AC readers may recognize the name Janet Tomlinson from a prior post.
Those who aren't familiar with her need know only a few things about her: she is an aggressive Animal Rights activist who unequivocally opposes the use of animals in biomedical research or tests; she has breast cancer; and, she has found a way to set aside her commitment to the AR moral cause so that she can undergo medical treatment for her condition — treatment that was developed using animals — even though by accepting such treatment she's creating profits for pharmaceutical companies, some of which profits will be used to fund future animal-based studies.
A couple of weeks ago, Tomlinson was again given an opportunity have her say, and she still sees no inconsistency in accepting treatment for her cancer:
THE woman leading protests against a guinea pig farm has been branded a hypocrite for using drugs tested on animals to treat her breast cancer.
Janet Tomlinson, 61, has outraged campaigners seeking cures through research.
Vicky Cowell, of the Seriously Ill for Medical Research, said: "It's hypocritical that one minute she is campaigning furiously against medical research using animals. Then she becomes ill and is willing to take drugs which go against all she stands for. We all have a choice whether we take drugs on offer to us. She should admit the very medical research she is campaigning against is benefiting her. She should be honest."
Miss Tomlinson said: "I'm not a hypocrite. The law says all such drugs should be tested on animals first.
What the law says is irrelevant: Ms Tomlinson is under no obligation to accept treatment or take her medications simply because the law mandates that all drugs be tested on animals.
Her goal is to change the law, to make it illegal to use animals in research or testing, and she should live by what she regards as a higher moral standard than that offered by mere anthropocentric laws.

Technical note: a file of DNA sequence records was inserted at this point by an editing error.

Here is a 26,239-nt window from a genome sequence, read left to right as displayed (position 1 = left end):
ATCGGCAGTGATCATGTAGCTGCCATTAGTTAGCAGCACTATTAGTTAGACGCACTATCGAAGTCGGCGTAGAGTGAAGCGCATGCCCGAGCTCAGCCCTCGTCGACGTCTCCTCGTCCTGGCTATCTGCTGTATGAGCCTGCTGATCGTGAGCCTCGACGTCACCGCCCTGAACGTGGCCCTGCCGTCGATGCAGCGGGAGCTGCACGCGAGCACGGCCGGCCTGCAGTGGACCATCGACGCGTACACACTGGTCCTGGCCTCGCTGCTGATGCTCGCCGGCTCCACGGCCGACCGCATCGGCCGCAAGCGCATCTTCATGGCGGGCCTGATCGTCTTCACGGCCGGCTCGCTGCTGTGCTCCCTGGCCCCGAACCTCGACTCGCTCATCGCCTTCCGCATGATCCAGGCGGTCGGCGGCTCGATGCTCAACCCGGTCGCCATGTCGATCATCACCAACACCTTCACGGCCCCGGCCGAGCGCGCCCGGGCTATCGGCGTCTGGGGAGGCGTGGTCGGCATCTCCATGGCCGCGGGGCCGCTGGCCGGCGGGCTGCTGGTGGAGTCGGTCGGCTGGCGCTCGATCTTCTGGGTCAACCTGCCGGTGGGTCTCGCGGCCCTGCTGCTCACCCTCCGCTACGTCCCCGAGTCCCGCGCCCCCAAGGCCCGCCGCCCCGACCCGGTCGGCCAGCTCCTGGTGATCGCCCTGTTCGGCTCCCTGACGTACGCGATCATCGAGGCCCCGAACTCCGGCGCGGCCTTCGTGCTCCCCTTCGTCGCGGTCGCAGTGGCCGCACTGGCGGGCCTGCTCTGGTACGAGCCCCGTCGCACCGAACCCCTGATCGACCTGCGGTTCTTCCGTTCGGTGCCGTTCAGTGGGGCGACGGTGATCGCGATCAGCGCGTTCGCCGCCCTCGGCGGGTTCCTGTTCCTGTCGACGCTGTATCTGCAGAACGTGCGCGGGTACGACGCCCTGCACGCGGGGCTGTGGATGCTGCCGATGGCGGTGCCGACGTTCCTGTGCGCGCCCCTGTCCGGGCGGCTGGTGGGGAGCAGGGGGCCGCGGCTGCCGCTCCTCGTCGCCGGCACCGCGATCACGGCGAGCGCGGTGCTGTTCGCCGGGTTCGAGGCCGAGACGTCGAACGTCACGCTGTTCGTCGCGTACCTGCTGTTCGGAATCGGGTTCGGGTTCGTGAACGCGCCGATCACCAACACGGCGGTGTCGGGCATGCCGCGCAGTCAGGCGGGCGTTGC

"They are the only thing on offer to someone like me with breast cancer. There is no alternative medicine. I've got no choice.
Of course she has a choice! Just like the soldier who throws himself on a hand grenade for a principle!
Ms Tomlinson has chosen her own life over the lives of the animals whose deaths she will fund by contributing to the profits of the pharmaceutical companies! The animals who die from her decision to accept treatment will have Ms Tomlinson to thank for their deadly fate.
"Should animal rights people reject treatment and die?"
Yes. Of course they should! It's just that simple.
The whole point of AR is to place principle above expediency, to embrace the idea that it is immoral for humans to exploit animals for such self-serving enterprises as the eradication of human disease: "Even if animal tests produced a cure for AIDS, we’d be against it" (Ingrid Newkirk, Vogue — 9/1/89.) That is the principle.
From the point of view of Animal Rights ideology, Ms Tomlinson has an opportunity — no, a moral duty — to martyr herself for a higher purpose, viz., the greater good of defenseless animals.